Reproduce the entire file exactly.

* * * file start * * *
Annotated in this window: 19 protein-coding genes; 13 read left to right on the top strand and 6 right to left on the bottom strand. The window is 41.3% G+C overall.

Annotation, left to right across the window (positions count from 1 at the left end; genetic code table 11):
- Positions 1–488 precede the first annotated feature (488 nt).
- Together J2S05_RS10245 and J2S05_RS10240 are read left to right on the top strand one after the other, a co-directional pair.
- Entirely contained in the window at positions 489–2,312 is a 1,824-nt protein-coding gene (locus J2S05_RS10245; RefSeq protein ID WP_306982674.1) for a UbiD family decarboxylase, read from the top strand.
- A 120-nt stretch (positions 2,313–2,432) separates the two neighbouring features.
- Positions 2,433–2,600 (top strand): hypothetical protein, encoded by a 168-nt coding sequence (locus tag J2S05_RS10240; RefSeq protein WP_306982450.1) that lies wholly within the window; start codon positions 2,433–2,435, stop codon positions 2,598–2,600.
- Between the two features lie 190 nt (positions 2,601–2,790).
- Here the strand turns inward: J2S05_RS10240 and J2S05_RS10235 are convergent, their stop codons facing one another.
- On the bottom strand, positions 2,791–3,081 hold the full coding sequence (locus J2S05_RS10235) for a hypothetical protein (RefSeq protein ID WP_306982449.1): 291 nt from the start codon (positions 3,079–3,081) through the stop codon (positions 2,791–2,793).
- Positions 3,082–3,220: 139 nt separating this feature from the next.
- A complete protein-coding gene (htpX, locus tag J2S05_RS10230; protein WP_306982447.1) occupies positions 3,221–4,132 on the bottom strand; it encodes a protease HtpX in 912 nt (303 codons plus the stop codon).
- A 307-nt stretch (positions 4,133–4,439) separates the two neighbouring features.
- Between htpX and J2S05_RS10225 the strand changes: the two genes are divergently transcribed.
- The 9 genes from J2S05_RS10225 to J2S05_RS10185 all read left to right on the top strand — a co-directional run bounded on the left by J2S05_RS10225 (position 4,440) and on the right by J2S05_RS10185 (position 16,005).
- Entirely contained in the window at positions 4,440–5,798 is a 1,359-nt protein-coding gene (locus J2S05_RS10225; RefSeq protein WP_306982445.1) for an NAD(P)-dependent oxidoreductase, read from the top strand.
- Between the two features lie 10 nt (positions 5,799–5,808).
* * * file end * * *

Annotated in this window: 19 protein-coding genes; 13 read left to right on the top strand and 6 right to left on the bottom strand. The window is 41.3% G+C overall.

Annotation, left to right across the window (positions count from 1 at the left end; genetic code table 11):
- Positions 1–488 precede the first annotated feature (488 nt).
- Together J2S05_RS10245 and J2S05_RS10240 are read left to right on the top strand one after the other, a co-directional pair.
- Entirely contained in the window at positions 489–2,312 is a 1,824-nt protein-coding gene (locus J2S05_RS10245; RefSeq protein ID WP_306982674.1) for a UbiD family decarboxylase, read from the top strand.
- A 120-nt stretch (positions 2,313–2,432) separates the two neighbouring features.
- Positions 2,433–2,600 (top strand): hypothetical protein, encoded by a 168-nt coding sequence (locus tag J2S05_RS10240; RefSeq protein WP_306982450.1) that lies wholly within the window; start codon positions 2,433–2,435, stop codon positions 2,598–2,600.
- Between the two features lie 190 nt (positions 2,601–2,790).
- Here the strand turns inward: J2S05_RS10240 and J2S05_RS10235 are convergent, their stop codons facing one another.
- On the bottom strand, positions 2,791–3,081 hold the full coding sequence (locus J2S05_RS10235) for a hypothetical protein (RefSeq protein ID WP_306982449.1): 291 nt from the start codon (positions 3,079–3,081) through the stop codon (positions 2,791–2,793).
- Positions 3,082–3,220: 139 nt separating this feature from the next.
- A complete protein-coding gene (htpX, locus tag J2S05_RS10230; protein WP_306982447.1) occupies positions 3,221–4,132 on the bottom strand; it encodes a protease HtpX in 912 nt (303 codons plus the stop codon).
- A 307-nt stretch (positions 4,133–4,439) separates the two neighbouring features.
- Between htpX and J2S05_RS10225 the strand changes: the two genes are divergently transcribed.
- The 9 genes from J2S05_RS10225 to J2S05_RS10185 all read left to right on the top strand — a co-directional run bounded on the left by J2S05_RS10225 (position 4,440) and on the right by J2S05_RS10185 (position 16,005).
- Entirely contained in the window at positions 4,440–5,798 is a 1,359-nt protein-coding gene (locus J2S05_RS10225; RefSeq protein WP_306982445.1) for an NAD(P)-dependent oxidoreductase, read from the top strand.
- Between the two features lie 10 nt (positions 5,799–5,808).